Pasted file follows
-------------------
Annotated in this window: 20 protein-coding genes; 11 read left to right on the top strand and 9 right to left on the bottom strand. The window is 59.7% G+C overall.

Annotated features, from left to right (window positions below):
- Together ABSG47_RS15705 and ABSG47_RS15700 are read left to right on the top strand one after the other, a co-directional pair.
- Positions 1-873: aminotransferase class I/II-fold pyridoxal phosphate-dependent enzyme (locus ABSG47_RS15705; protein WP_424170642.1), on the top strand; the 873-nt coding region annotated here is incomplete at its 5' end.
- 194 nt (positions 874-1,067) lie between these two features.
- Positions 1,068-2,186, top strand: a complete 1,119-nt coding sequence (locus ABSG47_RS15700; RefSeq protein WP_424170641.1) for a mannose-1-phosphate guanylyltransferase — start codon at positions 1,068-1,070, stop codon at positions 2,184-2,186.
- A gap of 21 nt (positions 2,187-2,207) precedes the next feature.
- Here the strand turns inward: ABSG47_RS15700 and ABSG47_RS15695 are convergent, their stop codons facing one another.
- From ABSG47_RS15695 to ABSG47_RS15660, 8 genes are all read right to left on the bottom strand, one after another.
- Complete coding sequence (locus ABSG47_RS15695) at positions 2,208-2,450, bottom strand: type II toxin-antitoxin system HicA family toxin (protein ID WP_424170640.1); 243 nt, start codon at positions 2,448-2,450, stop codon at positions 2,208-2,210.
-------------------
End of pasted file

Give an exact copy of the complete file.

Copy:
Annotated in this window: 20 protein-coding genes; 11 read left to right on the top strand and 9 right to left on the bottom strand. The window is 59.7% G+C overall.

Annotated features, from left to right (window positions below):
- Together ABSG47_RS15705 and ABSG47_RS15700 are read left to right on the top strand one after the other, a co-directional pair.
- Positions 1-873: aminotransferase class I/II-fold pyridoxal phosphate-dependent enzyme (locus ABSG47_RS15705; protein WP_424170642.1), on the top strand; the 873-nt coding region annotated here is incomplete at its 5' end.
- 194 nt (positions 874-1,067) lie between these two features.
- Positions 1,068-2,186, top strand: a complete 1,119-nt coding sequence (locus ABSG47_RS15700; RefSeq protein WP_424170641.1) for a mannose-1-phosphate guanylyltransferase — start codon at positions 1,068-1,070, stop codon at positions 2,184-2,186.
- A gap of 21 nt (positions 2,187-2,207) precedes the next feature.
- Here the strand turns inward: ABSG47_RS15700 and ABSG47_RS15695 are convergent, their stop codons facing one another.
- From ABSG47_RS15695 to ABSG47_RS15660, 8 genes are all read right to left on the bottom strand, one after another.
- Complete coding sequence (locus ABSG47_RS15695) at positions 2,208-2,450, bottom strand: type II toxin-antitoxin system HicA family toxin (protein ID WP_424170640.1); 243 nt, start codon at positions 2,448-2,450, stop codon at positions 2,208-2,210.